Minnie is a charming, fascinating lady who loves to talk, especially about her career and her many adventures, both as a rep for Helene Curtis and as a business owner, and will willingly introduce herself to anyone.  Elizabeth describes her mother as “a survivor,” saying that raising a child alone in the South in the thirties and forties was “no easy task.”  Elizabeth says that her mother had a strict routine and never varied from it and that she had two favorite sayings:  “Little But Mighty!” and “Poor But Proud!”  Elizabeth says that her mother was a great inspiration to her and to many other women in the South at that time.  She also believes that Minnie never stopped loving her estranged husband, Wayne, but that both of them were too proud to ever reconcile.  It is a source of her great sadness, Elizabeth says, that she grew up without her father.

Minnie lived a full, active life on her own until just about six years ago when she started to mentally slip a bit.  Elizabeth’s son, Adam, went to live with Minnie for a number of years to help her.  During this past year, however, Minnie has become more and more confused, including forgetting how to open the front door with her key, leaving the stove on, forgetting to eat, and even forgetting her own face.  Adam says that many times his grandmother became hysterical, saying that a stranger was in the apartment when it was merely her own reflection in the mirror.  When Adam eventually moved out to pursue a job in another state, Minnie’s paranoia and anxiety increased so much that she had to move in with Elizabeth.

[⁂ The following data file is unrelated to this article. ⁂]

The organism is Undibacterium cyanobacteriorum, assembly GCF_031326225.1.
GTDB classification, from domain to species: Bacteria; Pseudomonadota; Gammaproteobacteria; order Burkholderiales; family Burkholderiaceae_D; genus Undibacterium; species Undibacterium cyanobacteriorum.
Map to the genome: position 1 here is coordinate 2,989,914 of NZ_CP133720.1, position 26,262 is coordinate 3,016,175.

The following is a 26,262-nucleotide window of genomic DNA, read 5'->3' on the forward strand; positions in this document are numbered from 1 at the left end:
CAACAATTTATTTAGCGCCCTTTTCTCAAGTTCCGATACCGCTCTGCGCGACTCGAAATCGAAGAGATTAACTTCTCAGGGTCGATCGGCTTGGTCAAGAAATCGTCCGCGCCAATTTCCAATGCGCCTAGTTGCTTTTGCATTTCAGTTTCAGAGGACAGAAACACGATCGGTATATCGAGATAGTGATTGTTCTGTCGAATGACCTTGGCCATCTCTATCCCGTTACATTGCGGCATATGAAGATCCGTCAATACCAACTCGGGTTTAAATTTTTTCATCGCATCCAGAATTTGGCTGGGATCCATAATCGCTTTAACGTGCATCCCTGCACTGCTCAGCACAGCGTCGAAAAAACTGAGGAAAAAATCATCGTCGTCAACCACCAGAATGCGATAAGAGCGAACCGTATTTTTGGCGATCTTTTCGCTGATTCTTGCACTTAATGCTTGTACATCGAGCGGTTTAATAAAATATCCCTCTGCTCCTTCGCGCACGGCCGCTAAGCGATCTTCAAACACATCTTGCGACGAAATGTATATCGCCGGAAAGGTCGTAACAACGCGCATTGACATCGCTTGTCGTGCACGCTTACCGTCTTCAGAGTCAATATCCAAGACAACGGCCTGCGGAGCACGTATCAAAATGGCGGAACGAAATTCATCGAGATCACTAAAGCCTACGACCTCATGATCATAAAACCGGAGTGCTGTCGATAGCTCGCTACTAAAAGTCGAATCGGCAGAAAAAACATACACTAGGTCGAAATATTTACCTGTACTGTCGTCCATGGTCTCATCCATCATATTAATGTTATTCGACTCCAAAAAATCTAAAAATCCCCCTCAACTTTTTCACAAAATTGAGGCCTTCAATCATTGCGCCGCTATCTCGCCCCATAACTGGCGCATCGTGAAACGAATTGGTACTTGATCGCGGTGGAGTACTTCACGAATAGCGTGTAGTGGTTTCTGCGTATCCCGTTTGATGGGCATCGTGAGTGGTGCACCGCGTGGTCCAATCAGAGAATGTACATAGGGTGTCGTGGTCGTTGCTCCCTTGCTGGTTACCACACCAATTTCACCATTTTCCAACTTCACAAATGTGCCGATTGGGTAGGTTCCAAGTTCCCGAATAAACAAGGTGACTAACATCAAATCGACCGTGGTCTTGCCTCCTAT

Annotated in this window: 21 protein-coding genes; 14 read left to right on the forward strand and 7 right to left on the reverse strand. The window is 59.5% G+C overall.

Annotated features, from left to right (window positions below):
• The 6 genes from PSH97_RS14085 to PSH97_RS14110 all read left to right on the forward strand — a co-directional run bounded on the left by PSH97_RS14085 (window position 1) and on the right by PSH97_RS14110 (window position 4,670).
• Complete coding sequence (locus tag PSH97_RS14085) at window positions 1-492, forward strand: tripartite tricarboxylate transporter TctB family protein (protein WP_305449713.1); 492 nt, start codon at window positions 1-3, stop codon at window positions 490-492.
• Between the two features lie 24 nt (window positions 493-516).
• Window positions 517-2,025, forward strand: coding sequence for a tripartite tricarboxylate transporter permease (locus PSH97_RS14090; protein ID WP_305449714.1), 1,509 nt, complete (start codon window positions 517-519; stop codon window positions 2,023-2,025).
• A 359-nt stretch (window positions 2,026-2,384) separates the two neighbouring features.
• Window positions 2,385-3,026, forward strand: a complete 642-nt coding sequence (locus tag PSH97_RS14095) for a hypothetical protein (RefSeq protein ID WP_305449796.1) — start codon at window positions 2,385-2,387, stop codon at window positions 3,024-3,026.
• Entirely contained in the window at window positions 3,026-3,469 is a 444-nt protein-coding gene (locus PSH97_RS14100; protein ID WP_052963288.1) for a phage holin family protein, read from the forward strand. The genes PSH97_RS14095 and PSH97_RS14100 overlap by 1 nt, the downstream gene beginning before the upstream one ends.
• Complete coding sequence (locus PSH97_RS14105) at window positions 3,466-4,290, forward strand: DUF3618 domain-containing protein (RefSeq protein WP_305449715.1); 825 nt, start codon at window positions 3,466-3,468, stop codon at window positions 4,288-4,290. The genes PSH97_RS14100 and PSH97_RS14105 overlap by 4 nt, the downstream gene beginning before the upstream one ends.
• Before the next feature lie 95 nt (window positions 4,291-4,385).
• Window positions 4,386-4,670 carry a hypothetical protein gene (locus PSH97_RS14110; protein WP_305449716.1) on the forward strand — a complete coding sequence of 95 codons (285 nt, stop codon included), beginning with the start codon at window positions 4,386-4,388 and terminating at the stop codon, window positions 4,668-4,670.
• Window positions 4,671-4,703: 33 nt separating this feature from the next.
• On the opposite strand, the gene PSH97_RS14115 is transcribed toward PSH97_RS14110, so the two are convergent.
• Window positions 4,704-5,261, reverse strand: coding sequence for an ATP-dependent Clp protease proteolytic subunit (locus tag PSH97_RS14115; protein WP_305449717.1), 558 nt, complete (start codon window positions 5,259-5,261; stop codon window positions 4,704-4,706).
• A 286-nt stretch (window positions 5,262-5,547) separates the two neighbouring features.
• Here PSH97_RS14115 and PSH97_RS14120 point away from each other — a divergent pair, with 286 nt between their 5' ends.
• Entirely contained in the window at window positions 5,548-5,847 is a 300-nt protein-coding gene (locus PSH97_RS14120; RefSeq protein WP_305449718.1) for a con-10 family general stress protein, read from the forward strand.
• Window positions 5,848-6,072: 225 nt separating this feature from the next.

For a  while Elizabeth coped by having Minnie go to adult daycare, which helped somewhat, but her mother still needed constant attention in the evenings.  Finally, Elizabeth made the decision for her to be admitted to a nursing home and says that she does not feel guilty, as she believes she did everything she could for her mother.

Minnie, for her part, seems to be making a relatively smooth transition.  At times she is capable of having an intelligent conversation and loves to join in activities, but at other times, she seems to experience episodes of confusion, particularly regarding Elizabeth.  Perhaps because she spent two years in a day facility, she often becomes irritated when Elizabeth does not arrive to pick her up and “take me home.”  She needs frequent reminders that this is her permanent home now.  Overall, however, she is a sweet, zestful lady and is usually happy and content.

(Originally written: March 1995)

If you liked this true story about the past, check out Michelle’s historical fiction/mystery series, set in the 1930s in Chicago:

Showing 4 comments
  • PJ Colando

    Evansville, Indiana – not near where I grew up, but in the state, one not frequently written about. Thanks for this memoir of person, time, and place

    • Michelle

      You’re welcome, PJ! Thanks for reading!

  • Pauline Conolly

    I love your blogs of Chicago residents, so many peope with remarkable lives.

    • Michelle

      Thank you, Pauline! That really means a lot to me!

Leave a Comment